Black activists protesting racial segregation and disenfranchisement through boycotts, sit-ins, voter registration drives, and mass marches consistently faced physical attacks, riots, and bombings from whites. As a leader of the nonviolent protest movement, Reverend Dr. Police attacked demonstrators during highly publicized events like Bloody Sunday in Selma, Alabama, in Even black children engaging in peaceful demonstrations were at great risk of harm and death.

In , four young girls were killed when the Sixteenth Street Baptist Church in Birmingham, Alabama, was bombed, and that year, more than black children protesting racial segregation in the city were arrested, blasted with fire hoses, clubbed by police, and attacked by police dogs. Closely mirroring the era of lynching, police in Mississippi facilitated the extrajudicial murders of civil rights workers Andrew Goodman, James Chaney, and Michael Schwerner in by delivering the men to a white mob after detaining them for an alleged traffic violation. A mob of Ku Klux Klansmen, who had gathered during the several hours the three young men were held in jail, was ready and waiting to seize and murder them upon release.

McCollum had been in the county jail since the previous Saturday for wounding a local constable during an arrest. The town of Sheridan remained a hostile environment for African Americans in the following decades, but some found work at the local sawmill and built a small, resilient black community. Jack Williams, owner of the local sawmill and landlord for most of its employees, then approached black families living on his property and demanded that they let him move their wooden shack homes to Malvern, twenty miles to the west, or he would evict them and burn their homes to the ground.

Just before they left town, they watched a bulldozer dig a large hole and push the entire school into the ground, then cover it up, wiping out all evidence of its existence. The town remained completely white for decades, and its public schools did not desegregate until , when the school districts of two small interracial communities nearby consolidated with the larger district.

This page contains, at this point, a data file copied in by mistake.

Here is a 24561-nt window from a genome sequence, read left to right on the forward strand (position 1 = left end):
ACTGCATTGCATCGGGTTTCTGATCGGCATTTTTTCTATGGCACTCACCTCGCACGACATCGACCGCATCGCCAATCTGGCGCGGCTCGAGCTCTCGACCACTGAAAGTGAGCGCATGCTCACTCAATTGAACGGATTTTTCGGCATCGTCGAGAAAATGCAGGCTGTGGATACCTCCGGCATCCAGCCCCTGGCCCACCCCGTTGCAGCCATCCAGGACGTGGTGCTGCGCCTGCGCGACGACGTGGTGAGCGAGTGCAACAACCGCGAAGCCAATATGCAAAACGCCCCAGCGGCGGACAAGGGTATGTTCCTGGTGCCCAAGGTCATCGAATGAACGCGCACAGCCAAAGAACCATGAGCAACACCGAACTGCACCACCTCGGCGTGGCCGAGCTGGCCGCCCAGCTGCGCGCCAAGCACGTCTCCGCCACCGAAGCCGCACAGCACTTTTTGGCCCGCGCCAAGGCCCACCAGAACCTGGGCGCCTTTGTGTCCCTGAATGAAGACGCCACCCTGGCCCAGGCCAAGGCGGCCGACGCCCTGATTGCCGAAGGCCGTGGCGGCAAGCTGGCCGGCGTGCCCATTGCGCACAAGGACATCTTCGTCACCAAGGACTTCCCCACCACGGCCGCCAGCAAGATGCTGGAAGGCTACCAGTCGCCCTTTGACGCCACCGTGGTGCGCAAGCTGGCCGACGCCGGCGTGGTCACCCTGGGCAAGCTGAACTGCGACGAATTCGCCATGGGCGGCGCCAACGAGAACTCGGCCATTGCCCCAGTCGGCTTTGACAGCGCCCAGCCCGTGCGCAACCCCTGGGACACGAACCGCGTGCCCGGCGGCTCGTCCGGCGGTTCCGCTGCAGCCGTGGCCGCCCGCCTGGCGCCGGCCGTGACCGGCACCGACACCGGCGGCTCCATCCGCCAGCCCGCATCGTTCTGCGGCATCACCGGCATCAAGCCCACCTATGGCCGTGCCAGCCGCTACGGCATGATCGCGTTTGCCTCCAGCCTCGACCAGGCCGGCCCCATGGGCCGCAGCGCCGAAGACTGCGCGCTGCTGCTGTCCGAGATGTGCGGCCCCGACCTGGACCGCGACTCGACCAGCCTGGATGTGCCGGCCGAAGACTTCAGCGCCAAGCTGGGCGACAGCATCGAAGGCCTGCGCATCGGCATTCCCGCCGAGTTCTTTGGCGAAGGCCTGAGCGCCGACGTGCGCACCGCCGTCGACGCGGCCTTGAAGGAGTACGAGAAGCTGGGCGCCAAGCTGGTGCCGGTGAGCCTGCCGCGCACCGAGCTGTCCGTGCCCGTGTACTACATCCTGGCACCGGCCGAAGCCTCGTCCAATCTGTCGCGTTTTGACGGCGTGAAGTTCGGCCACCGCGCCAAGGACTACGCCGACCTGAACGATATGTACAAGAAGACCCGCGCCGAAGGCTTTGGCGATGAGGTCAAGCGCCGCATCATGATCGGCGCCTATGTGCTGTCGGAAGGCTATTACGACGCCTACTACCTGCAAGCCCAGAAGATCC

Lynching and racial terror profoundly compromised the criminal justice system. Extrajudicial mob violence operated hand-in-hand with legal execution as a means of exercising lethal social control over the black population. Southern courts were deeply embedded in the exploitation of black workers in the South long after the formal abolition of slavery. Lynching also directly fostered the racialization of criminality. Whites defended vigilante violence aimed at black people as a necessary tactic of self-preservation to protect property, families, and the Southern way of life from dangerous black criminals.

In other cases, white mobs justified lynching as a preemptive strike against the threat of black violent crime. Decades of racial terror in the American South reflected and reinforced a view that African Americans were dangerous criminals who posed a threat to innocent white citizens. America has never addressed the effects of racial violence, the criminalization of African Americans, and the critical role these phenomena have played in shaping the American criminal justice system, particularly in the South.